Abraham's Bosom

ABRAHAM’s BOSOM (κολπος, κολποι, ̓Αβρααμ). A figure of speech used by Jesus in the parable of Lazarus and the rich man (Luke 16:22, 23) to designate the state or place of security and significance with which Lazarus was honored upon his death.

The figure is drawn from the ancient eastern banqueting custom of reclining upon one’s side on couches at the meal. The configuration of the gathered company was such that the head of one would reach the chest of the one next to him. For purposes of conversation and fellowship, the one would lean his head back against the breast of the other. It was esp. gratifying to be placed next to a special guest, and even more so, next to the host. To have leaned one’s head against the breast of the principal guest, or that of the host, was proof of the existence of a special and intimate relationship with that person (see, e.g. John 13:25; 21:20). Lazarus, therefore, who, in his diseased earthly life had had to beg to maintain his existence in contrast to the rich man who had fared sumptuously, is pictured as feasting in the realms of bliss with the father of the race. Indeed, he is seen to have been given the place of highest honor, being able to recline in the “bosom of Abraham.”

In the story, Abraham’s bosom is seen in strong contrast with Hades. It is seen as the felicitous abode of the righteous poor, while Hades is the place of torment for the wicked rich. The Gr. and later Jewish conception of Hades was that of a place that would receive all of the dead, but was divided into two compartments, one a place of blessing and the other a place of torment. This, however, does not seem to be the view taken here. While the two abodes are pictured as being close enough to allow some visual and vocal communication between the two, it is still in Hades itself, rather than in a compartment of it, that the rich man suffers. Further, the facts that there is a great chasm fixed between Abraham’s bosom and Hades, and that there is no possibility of crossing the chasm in either direction, would seem to indicate that each is a permanent location or state and not simply a temporary waiting place for judgment.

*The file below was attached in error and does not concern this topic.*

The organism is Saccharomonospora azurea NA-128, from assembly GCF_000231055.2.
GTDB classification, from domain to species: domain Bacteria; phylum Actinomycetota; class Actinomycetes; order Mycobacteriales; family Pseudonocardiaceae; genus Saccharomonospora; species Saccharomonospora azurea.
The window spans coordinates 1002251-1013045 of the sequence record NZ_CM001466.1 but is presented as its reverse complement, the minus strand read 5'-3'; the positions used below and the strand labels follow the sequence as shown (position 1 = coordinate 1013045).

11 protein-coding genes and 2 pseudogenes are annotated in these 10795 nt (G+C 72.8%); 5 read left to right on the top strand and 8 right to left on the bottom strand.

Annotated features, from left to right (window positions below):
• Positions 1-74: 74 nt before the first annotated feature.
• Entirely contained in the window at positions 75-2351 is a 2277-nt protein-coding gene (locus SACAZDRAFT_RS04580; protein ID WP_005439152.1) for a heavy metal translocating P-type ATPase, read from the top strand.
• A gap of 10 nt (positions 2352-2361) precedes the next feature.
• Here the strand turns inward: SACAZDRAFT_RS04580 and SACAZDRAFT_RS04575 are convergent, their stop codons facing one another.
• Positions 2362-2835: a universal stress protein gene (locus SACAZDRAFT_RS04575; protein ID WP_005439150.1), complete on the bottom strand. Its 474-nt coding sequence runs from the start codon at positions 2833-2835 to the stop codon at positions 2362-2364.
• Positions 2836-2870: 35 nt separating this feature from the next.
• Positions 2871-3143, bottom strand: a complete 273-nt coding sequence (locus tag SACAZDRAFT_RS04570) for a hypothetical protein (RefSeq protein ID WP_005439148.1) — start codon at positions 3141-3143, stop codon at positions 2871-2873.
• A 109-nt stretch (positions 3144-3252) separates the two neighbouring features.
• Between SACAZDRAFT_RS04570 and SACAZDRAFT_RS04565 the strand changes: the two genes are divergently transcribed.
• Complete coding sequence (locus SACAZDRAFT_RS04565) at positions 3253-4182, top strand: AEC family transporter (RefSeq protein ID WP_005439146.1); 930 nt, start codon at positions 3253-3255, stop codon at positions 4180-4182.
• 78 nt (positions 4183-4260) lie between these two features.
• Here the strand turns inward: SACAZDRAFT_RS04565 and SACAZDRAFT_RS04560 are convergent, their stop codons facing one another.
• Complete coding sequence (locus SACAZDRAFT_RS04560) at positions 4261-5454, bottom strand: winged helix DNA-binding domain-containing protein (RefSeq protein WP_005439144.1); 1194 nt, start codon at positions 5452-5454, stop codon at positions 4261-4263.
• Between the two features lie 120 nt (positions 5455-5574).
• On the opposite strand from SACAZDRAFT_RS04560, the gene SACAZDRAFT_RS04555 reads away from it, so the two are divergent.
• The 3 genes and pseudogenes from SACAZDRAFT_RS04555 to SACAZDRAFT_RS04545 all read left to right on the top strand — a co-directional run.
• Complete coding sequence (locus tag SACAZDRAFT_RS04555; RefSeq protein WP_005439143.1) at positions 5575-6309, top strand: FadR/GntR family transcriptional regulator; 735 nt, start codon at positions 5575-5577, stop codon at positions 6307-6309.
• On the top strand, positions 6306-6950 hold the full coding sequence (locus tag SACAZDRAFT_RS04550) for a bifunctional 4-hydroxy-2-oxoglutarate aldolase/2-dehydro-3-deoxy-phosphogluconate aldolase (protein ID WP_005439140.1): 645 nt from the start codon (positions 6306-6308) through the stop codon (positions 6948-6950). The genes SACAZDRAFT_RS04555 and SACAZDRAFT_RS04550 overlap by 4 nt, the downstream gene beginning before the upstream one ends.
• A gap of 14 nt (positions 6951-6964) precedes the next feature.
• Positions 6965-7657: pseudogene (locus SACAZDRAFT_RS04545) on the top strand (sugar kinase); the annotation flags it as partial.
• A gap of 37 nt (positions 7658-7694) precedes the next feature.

Bibliography

A. Edersheim, Life and Times of Jesus the Messiah (1883), II, 278-283; S. D. F. Salmond, “Abraham’s Bosom,” HDB (1908), I, 17, 18.

International Standard Bible Encyclopedia (1915)

Figurative. The expression occurs in Lu 16:22,23, in the parable of the Rich Man and Lazarus, to denote the place of repose to which Lazarus was carried after his death. The figure is suggested by the practice of the guest at a feast reclining on the breast of his neighbor. Thus, John leaned on the breast of Jesus at supper (Joh 21:20). The rabbis divided the state after death (Sheol) into a place for the righteous and a place for the wicked (see Eschatology of the Old Testament; Sheol); but it is doubtful whether the figure of Jesus quite corresponds with this idea. "Abraham’s bosom" is not spoken of as in "Hades," but rather as distinguished from it (Lu 16:23)--a place of blessedness by itself. There Abraham receives, as at a feast, the truly faithful, and admits them to closest intimacy. It may be regarded as equivalent to the "Paradise" of Lu 23:43. See Hades; Paradise.